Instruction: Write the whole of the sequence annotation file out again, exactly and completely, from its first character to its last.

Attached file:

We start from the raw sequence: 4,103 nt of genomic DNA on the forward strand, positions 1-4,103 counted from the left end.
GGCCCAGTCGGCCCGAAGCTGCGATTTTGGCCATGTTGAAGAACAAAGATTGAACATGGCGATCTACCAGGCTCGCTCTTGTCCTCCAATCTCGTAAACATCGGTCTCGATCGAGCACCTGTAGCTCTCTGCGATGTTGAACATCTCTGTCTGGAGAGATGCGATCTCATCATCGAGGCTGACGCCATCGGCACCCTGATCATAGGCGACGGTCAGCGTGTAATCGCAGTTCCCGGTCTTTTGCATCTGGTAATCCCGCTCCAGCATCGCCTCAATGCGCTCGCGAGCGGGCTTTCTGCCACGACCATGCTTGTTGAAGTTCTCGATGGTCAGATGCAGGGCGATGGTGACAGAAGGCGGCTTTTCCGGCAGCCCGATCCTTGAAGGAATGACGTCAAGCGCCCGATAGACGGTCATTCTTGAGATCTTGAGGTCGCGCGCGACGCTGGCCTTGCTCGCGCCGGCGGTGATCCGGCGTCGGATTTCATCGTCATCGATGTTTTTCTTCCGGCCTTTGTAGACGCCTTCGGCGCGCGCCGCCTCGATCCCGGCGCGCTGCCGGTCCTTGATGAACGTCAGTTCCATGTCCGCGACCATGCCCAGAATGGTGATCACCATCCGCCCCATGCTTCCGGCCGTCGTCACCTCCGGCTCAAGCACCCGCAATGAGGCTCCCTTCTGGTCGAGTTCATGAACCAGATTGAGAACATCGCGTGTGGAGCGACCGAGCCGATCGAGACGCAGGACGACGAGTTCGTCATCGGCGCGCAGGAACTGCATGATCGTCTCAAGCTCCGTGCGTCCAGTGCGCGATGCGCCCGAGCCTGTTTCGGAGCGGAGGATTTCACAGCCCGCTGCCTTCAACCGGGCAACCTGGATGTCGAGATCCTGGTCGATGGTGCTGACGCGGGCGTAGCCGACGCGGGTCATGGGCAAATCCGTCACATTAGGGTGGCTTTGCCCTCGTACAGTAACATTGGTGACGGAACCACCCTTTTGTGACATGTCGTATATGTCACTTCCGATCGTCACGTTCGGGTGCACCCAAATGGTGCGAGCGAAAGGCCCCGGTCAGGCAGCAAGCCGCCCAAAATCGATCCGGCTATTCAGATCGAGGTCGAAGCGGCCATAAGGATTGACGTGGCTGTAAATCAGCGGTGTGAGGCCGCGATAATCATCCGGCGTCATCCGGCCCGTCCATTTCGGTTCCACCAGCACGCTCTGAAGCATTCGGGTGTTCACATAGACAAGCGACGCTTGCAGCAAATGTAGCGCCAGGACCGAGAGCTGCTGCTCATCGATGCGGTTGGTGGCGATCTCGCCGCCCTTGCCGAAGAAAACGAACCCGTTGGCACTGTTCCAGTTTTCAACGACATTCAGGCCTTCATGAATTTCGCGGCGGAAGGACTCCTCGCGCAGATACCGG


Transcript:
We start from the raw sequence: 4,103 nt of genomic DNA on the forward strand, positions 1-4,103 counted from the left end.
GGCCCAGTCGGCCCGAAGCTGCGATTTTGGCCATGTTGAAGAACAAAGATTGAACATGGCGATCTACCAGGCTCGCTCTTGTCCTCCAATCTCGTAAACATCGGTCTCGATCGAGCACCTGTAGCTCTCTGCGATGTTGAACATCTCTGTCTGGAGAGATGCGATCTCATCATCGAGGCTGACGCCATCGGCACCCTGATCATAGGCGACGGTCAGCGTGTAATCGCAGTTCCCGGTCTTTTGCATCTGGTAATCCCGCTCCAGCATCGCCTCAATGCGCTCGCGAGCGGGCTTTCTGCCACGACCATGCTTGTTGAAGTTCTCGATGGTCAGATGCAGGGCGATGGTGACAGAAGGCGGCTTTTCCGGCAGCCCGATCCTTGAAGGAATGACGTCAAGCGCCCGATAGACGGTCATTCTTGAGATCTTGAGGTCGCGCGCGACGCTGGCCTTGCTCGCGCCGGCGGTGATCCGGCGTCGGATTTCATCGTCATCGATGTTTTTCTTCCGGCCTTTGTAGACGCCTTCGGCGCGCGCCGCCTCGATCCCGGCGCGCTGCCGGTCCTTGATGAACGTCAGTTCCATGTCCGCGACCATGCCCAGAATGGTGATCACCATCCGCCCCATGCTTCCGGCCGTCGTCACCTCCGGCTCAAGCACCCGCAATGAGGCTCCCTTCTGGTCGAGTTCATGAACCAGATTGAGAACATCGCGTGTGGAGCGACCGAGCCGATCGAGACGCAGGACGACGAGTTCGTCATCGGCGCGCAGGAACTGCATGATCGTCTCAAGCTCCGTGCGTCCAGTGCGCGATGCGCCCGAGCCTGTTTCGGAGCGGAGGATTTCACAGCCCGCTGCCTTCAACCGGGCAACCTGGATGTCGAGATCCTGGTCGATGGTGCTGACGCGGGCGTAGCCGACGCGGGTCATGGGCAAATCCGTCACATTAGGGTGGCTTTGCCCTCGTACAGTAACATTGGTGACGGAACCACCCTTTTGTGACATGTCGTATATGTCACTTCCGATCGTCACGTTCGGGTGCACCCAAATGGTGCGAGCGAAAGGCCCCGGTCAGGCAGCAAGCCGCCCAAAATCGATCCGGCTATTCAGATCGAGGTCGAAGCGGCCATAAGGATTGACGTGGCTGTAAATCAGCGGTGTGAGGCCGCGATAATCATCCGGCGTCATCCGGCCCGTCCATTTCGGTTCCACCAGCACGCTCTGAAGCATTCGGGTGTTCACATAGACAAGCGACGCTTGCAGCAAATGTAGCGCCAGGACCGAGAGCTGCTGCTCATCGATGCGGTTGGTGGCGATCTCGCCGCCCTTGCCGAAGAAAACGAACCCGTTGGCACTGTTCCAGTTTTCAACGACATTCAGGCCTTCATGAATTTCGCGGCGGAAGGACTCCTCGCGCAGATACCGG